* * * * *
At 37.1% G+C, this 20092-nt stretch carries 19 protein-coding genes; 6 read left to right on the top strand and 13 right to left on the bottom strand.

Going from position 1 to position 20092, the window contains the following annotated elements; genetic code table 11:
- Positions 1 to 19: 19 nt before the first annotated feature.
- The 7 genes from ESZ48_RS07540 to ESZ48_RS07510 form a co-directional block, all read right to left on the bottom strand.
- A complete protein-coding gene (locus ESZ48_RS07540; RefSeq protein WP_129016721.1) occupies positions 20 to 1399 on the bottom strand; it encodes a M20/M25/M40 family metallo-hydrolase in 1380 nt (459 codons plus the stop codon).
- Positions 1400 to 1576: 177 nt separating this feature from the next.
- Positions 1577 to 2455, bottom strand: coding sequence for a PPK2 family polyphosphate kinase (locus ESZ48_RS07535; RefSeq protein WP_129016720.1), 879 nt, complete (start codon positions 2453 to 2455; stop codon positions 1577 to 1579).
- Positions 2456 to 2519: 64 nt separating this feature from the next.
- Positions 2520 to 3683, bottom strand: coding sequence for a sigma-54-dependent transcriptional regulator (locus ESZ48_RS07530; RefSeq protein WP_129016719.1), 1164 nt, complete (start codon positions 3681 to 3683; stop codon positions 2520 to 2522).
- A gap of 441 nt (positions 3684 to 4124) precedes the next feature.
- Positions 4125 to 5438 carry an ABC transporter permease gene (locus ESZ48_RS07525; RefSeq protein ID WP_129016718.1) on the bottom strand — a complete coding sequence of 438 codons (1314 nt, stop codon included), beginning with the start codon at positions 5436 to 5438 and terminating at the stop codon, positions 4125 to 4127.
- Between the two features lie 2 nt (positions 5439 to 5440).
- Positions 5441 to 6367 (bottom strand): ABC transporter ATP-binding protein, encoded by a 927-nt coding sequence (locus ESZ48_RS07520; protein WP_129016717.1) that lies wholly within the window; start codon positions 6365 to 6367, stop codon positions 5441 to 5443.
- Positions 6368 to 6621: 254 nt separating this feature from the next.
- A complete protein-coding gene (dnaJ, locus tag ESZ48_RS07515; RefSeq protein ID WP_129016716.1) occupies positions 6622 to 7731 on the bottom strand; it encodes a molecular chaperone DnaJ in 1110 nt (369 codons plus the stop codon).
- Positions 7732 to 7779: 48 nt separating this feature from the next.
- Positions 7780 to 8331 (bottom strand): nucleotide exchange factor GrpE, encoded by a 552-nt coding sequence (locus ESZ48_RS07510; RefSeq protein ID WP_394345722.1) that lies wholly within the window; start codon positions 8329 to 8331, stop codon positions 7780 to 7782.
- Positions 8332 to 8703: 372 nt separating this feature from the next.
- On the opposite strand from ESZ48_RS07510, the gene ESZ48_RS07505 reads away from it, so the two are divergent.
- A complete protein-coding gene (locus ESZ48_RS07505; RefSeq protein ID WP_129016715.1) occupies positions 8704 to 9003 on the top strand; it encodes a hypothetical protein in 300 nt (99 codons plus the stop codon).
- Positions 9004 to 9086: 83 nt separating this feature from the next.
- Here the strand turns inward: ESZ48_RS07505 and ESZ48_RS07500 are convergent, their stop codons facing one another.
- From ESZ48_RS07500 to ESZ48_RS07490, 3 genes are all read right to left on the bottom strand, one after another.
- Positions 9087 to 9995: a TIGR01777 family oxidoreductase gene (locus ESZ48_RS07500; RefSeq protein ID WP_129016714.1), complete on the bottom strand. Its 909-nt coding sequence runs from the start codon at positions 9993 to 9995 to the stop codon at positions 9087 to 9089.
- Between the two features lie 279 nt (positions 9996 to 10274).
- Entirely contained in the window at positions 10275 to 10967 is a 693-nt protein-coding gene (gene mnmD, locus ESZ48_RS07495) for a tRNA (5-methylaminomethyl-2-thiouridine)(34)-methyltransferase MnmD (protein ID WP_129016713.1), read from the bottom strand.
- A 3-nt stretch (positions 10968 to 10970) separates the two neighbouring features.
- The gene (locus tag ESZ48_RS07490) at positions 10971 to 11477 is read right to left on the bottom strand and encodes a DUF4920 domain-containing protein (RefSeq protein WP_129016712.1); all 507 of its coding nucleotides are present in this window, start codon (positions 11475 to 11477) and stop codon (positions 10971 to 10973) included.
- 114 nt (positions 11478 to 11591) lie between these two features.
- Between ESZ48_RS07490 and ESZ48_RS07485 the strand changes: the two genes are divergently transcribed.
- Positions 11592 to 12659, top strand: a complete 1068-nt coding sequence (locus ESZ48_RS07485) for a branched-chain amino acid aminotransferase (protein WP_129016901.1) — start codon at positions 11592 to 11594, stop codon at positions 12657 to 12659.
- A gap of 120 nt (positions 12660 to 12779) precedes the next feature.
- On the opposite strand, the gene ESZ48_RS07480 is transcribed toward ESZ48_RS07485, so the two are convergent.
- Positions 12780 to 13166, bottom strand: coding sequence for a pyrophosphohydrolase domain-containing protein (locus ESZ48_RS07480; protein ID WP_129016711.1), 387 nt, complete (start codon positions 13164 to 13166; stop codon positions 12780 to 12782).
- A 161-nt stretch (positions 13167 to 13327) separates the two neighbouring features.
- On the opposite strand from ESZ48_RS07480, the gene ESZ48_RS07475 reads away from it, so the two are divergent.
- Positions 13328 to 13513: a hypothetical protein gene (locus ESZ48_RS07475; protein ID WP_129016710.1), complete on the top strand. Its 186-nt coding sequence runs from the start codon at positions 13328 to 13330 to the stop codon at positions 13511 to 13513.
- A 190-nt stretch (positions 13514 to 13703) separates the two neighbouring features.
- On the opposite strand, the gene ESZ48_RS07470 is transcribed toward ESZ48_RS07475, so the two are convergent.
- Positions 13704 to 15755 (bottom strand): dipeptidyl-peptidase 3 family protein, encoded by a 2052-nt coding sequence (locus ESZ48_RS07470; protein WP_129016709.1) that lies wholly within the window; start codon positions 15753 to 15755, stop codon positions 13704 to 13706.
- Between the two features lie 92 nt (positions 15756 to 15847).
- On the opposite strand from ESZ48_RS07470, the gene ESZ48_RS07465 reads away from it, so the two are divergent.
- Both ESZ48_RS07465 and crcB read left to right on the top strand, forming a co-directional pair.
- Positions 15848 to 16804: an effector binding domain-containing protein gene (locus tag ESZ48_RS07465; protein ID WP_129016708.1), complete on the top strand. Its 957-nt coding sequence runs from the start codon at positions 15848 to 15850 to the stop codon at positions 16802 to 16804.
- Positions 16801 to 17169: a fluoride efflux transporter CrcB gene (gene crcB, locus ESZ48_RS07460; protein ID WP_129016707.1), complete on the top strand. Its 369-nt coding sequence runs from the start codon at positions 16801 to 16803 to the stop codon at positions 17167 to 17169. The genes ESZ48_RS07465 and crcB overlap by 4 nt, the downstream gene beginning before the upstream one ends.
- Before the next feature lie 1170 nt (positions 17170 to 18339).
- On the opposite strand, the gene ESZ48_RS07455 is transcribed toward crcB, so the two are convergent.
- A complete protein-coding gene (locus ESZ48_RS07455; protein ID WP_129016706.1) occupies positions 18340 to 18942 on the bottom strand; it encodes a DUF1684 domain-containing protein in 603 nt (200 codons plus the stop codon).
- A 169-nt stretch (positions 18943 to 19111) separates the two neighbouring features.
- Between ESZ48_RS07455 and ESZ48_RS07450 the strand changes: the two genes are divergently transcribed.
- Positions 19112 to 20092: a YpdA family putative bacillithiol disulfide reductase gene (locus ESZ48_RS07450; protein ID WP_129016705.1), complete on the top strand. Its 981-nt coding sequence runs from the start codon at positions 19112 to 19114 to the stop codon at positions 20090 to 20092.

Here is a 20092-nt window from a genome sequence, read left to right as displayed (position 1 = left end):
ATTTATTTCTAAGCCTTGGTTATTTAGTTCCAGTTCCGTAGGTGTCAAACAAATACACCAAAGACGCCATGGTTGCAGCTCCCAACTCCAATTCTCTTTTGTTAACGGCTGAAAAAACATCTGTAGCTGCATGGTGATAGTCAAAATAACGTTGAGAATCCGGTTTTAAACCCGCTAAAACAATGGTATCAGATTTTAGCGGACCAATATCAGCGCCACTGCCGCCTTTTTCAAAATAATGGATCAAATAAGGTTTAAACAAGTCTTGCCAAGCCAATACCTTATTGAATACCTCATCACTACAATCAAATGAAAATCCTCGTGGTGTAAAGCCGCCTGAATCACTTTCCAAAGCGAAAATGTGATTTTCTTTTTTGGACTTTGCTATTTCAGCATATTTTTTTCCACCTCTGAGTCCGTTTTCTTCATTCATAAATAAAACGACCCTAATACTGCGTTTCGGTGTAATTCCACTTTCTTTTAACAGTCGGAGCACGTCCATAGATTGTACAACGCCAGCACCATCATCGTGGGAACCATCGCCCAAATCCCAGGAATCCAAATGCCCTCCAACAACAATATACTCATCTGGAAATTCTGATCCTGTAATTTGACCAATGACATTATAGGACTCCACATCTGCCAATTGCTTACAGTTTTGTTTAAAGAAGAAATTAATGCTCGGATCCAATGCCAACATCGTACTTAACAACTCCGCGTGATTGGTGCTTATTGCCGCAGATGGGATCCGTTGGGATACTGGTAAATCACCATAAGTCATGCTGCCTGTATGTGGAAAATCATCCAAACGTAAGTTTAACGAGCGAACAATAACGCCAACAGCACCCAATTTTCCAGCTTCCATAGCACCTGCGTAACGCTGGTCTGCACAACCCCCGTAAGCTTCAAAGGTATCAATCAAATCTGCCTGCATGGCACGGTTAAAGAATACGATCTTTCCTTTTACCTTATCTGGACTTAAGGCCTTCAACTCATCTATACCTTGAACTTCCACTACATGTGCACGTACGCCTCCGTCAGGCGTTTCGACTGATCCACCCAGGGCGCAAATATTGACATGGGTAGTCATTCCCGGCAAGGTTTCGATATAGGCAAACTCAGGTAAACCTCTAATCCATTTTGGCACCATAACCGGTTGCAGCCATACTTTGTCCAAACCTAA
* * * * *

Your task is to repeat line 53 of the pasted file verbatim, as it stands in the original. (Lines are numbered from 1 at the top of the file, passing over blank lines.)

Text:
ATTTATTTCTAAGCCTTGGTTATTTAGTTCCAGTTCCGTAGGTGTCAAACAAATACACCAAAGACGCCATGGTTGCAGCTCCCAACTCCAATTCTCTTTTGTTAACGGCTGAAAAAACATCTGTAGCTGCATGGTGATAGTCAAAATAACGTTGAGAATCCGGTTTTAAACCCGCTAAAACAATGGTATCAGATTTTAGCGGACCAATATCAGCGCCACTGCCGCCTTTTTCAAAATAATGGATCAAATAAGGTTTAAACAAGTCTTGCCAAGCCAATACCTTATTGAATACCTCATCACTACAATCAAATGAAAATCCTCGTGGTGTAAAGCCGCCTGAATCACTTTCCAAAGCGAAAATGTGATTTTCTTTTTTGGACTTTGCTATTTCAGCATATTTTTTTCCACCTCTGAGTCCGTTTTCTTCATTCATAAATAAAACGACCCTAATACTGCGTTTCGGTGTAATTCCACTTTCTTTTAACAGTCGGAGCACGTCCATAGATTGTACAACGCCAGCACCATCATCGTGGGAACCATCGCCCAAATCCCAGGAATCCAAATGCCCTCCAACAACAATATACTCATCTGGAAATTCTGATCCTGTAATTTGACCAATGACATTATAGGACTCCACATCTGCCAATTGCTTACAGTTTTGTTTAAAGAAGAAATTAATGCTCGGATCCAATGCCAACATCGTACTTAACAACTCCGCGTGATTGGTGCTTATTGCCGCAGATGGGATCCGTTGGGATACTGGTAAATCACCATAAGTCATGCTGCCTGTATGTGGAAAATCATCCAAACGTAAGTTTAACGAGCGAACAATAACGCCAACAGCACCCAATTTTCCAGCTTCCATAGCACCTGCGTAACGCTGGTCTGCACAACCCCCGTAAGCTTCAAAGGTATCAATCAAATCTGCCTGCATGGCACGGTTAAAGAATACGATCTTTCCTTTTACCTTATCTGGACTTAAGGCCTTCAACTCATCTATACCTTGAACTTCCACTACATGTGCACGTACGCCTCCGTCAGGCGTTTCGACTGATCCACCCAGGGCGCAAATATTGACATGGGTAGTCATTCCCGGCAAGGTTTCGATATAGGCAAACTCAGGTAAACCTCTAATCCATTTTGGCACCATAACCGGTTGCAGCCATACTTTGTCCAAACCTAA